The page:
Check Your Engine’s Health: With a Vacuum Gauge

One of the easiest and cheapest ways to check an engine for serious issues is to use a plain ole vacuum gauge. A vacuum gauge can tell you a lot about an engine’s condition, similar to a full leak down test – but in a much easier way. In just 3-5 minutes you can know if an engine is healthy or not.

For those of you modifying your engine, I think it makes a lot of sense to make sure your engine is in top notch shape before spending money on modifications, especially if you’re working on a high mileage car. Making sure the engine is making at least stock horsepower before you spend more money on it is a very sensible thing if you ask me.

Vacuum gauges are often forgotten in this age of OBDII scanners and other specialized tools, but a vacuum gauge can VERY quickly tell you whether or not your engine (or one in a car you’re about to buy!) is good, or ready to die.

Before I get started I should note that it’s good to use a vacuum gauge to ‘test’ a few known good engines in your area before testing a suspect engine. The reason is that while the basic ranges and procedures described here are pretty accurate for most situations, EVERY location is different due to altitude and other factors. Therefore, while I might get a 20 inHg reading on a healthy engine in my area, you might only get 15inHg on the same engine due to altitude, for example.

Tip: Periodically checking your engine vacuum will help you learn how your engine is doing and allow you to spot behavior out of the norm.

To check an engine with a vacuum gauge, all you need is a vacuum gauge (duh) and a bit of vacuum hose. There are some great kits for the purpose for sale online. I personally own this one by OTC tools which was about $40 shipped to my door. There are cheaper ones and there are also more expensive ones – just about any will do though.

As a bonus, it can also be used to measure exhaust back pressure (if the gauge also measures positive pressure) – but we’ll talk about that another time.

To test the engine, start it and let it reach full operating temperature. Then simply connect your vacuum gauge to an empty vacuum port on the intake manifold (anywhere PAST the throttle body).

You may need to T a vacuum line, which may or may not have come in your kit.

Once you’ve connected the gauge you should see a STEADY reading at idle with the throttle closed. That reading should be between 17 and 22 inches of Mg (mercury).

1 inch of mercury by the way is a measurement that is roughly equal to 0.491 psi.

A high, steady vacuum reading is the sign of a healthy engine. If you’re at altitude, these readings may be lower (supposedly by 1 inch of mercury for each 1000ft above sea level, roughly). A low vacuum reading means you have poor piston rings or oil rings. You may also note lower vacuum readings when running high overlap camshafts or changed camshaft timing.

If the engine passes that test then snap the throttle open and closed again. Doing this quickly should reveal a vacuum drop to perhaps 0-3 or so and then it should snap back to 25 before settling back to 17-22 again. This means the valves and rings are OK.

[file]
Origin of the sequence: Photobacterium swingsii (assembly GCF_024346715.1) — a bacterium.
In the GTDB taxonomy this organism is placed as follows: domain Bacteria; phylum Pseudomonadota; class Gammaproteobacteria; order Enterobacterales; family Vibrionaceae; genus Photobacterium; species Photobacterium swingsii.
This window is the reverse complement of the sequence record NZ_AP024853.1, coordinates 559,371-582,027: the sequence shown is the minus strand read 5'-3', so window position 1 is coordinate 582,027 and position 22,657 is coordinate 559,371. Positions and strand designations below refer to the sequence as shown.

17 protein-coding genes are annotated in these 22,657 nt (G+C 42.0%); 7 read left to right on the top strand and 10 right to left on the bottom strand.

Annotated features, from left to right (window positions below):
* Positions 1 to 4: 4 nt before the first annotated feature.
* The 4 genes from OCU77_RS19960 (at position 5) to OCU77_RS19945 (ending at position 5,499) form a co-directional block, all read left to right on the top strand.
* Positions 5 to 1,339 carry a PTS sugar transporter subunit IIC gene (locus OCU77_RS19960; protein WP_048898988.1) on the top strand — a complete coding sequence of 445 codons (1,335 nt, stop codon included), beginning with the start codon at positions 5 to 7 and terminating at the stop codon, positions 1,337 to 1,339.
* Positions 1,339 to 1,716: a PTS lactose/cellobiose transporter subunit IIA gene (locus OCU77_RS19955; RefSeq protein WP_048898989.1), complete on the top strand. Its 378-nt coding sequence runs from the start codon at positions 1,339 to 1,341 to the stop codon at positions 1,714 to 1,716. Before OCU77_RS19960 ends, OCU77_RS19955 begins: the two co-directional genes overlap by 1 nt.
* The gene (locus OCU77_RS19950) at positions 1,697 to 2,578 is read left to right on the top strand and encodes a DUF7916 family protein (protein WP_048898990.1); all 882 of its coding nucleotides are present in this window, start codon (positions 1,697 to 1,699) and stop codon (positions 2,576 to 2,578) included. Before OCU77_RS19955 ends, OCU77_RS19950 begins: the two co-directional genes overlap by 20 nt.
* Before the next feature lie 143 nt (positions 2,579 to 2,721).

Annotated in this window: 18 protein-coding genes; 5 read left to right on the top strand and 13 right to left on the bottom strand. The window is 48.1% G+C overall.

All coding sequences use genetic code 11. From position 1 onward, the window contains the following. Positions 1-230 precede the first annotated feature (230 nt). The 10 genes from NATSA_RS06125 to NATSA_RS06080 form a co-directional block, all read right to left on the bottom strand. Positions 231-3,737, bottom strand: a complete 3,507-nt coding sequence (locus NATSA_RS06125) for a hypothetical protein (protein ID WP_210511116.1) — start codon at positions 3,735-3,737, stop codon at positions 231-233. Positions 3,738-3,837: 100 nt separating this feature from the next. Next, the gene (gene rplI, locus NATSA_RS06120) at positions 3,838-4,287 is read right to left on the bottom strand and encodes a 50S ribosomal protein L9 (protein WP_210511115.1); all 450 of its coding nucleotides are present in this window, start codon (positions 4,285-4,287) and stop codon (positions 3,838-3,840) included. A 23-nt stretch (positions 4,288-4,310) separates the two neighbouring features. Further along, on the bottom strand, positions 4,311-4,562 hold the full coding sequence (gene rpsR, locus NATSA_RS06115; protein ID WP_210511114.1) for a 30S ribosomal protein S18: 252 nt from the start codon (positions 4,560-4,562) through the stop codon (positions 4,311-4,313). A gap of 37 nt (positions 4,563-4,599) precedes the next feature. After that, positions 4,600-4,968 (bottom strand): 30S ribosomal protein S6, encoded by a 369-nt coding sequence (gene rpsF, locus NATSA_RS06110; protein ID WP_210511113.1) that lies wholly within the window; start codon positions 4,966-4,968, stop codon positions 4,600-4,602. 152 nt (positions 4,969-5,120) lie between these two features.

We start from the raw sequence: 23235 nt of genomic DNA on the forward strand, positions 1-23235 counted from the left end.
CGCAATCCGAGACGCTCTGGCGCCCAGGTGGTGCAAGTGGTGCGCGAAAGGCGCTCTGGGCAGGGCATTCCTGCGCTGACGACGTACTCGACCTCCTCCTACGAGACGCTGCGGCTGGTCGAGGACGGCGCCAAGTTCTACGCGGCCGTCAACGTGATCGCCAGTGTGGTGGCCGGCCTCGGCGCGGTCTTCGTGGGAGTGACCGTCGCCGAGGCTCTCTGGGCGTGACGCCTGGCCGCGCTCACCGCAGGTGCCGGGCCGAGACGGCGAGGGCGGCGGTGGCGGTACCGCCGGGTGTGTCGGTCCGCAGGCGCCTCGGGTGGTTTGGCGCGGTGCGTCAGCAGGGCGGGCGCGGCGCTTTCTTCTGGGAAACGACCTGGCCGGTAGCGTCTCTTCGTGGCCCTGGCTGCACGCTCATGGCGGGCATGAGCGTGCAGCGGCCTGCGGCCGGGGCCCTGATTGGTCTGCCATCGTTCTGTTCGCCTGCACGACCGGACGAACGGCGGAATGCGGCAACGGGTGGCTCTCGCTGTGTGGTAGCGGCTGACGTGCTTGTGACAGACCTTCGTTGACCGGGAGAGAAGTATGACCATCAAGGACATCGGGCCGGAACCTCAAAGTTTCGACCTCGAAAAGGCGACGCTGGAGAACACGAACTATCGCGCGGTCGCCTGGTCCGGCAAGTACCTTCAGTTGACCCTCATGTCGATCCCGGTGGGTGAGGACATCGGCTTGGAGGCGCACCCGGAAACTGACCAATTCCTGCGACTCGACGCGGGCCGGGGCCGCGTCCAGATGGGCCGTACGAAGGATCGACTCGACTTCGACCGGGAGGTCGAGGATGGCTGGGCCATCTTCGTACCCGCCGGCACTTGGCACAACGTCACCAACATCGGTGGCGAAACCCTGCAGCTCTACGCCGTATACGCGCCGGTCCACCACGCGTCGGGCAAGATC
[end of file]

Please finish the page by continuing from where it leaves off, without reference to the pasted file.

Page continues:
Example Video:

Snapping the throttle and getting a drop to 0 and then a climb to only say 20-22 will possibly indicate worn rings. Basically, if it only snaps to about where it was or just a hair above, you may be dealing with worn piston rings. It should snap temporarily higher (3-4  inches or so) and then settle back.

A sticky valve can be spotted by seeing a vacuum reading that occasionally drops from normal by about 4 inches of mercury.

A burnt valve will behave the same as a sticky valve, but will drop much more, say 6 inches of mercury (and then return back to normal, in a cycle).

Worn valve guides can be detected by a vacuum reading that vibrates back and forth between 14 and 19 or so very quickly.

Weak valve springs if you suspect weak valve springs, rev the engine to say 4000 rpm and see if the needle swings back and forth rapidly. Then raise the revs to 5000 or even 6000 rpm, if your valve springs are weak, you’ll see the swinging get wider as revs increase.

A vacuum leak would be indicated by a low reading of say 5 inches of mercury or so. Though, a very low reading can be caused by extremely advanced ignition timing or incorrect camshaft timing as well.

Headgasket issues can be found by seeing a floating needle between 5 and 19 inches of mercury. This could also be caused by a intake manifold gasket leak or a faulty injector. You can check the oil for coolant if you see this behavior however (and vice versa) to confirm your diagnosis. Oil can be tested for coolant since it’ll be impossible to see in it.

Really strange behavior such as a vacuum indication that shows a slow movement between various readings could mean a leak in the intake manifold, bad idle air/fuel ratio, or perhaps a clogged PCV system.

You can also use a vacuum gauge like this to see pressure drop in your intake, though, I prefer to use a more sensitive tool/gauge for that as the vacuum in the intake system at WOT is hopefully very, very low. More on that in an upcoming article

Vacuum gauges like this can be used for dozens of projects and if nothing else, it’s a great tool to use to quickly check out a used car’s engine before buying it. Obviously, if you see from the vacuum gauge that there might be a worn head gasket, rings, or anything else – you’ll save yourself a ton of headaches down the road.

While vacuum gauge readings do not necessarily tell you with 100% certainty what the problem is, what they CAN do is tip you off that something certainly IS wrong, and it’s probably expensive.

In a later article, we’ll talk about another great way to test the health of your engine and get an even better idea of how well it has worn over the years – testing your oil.


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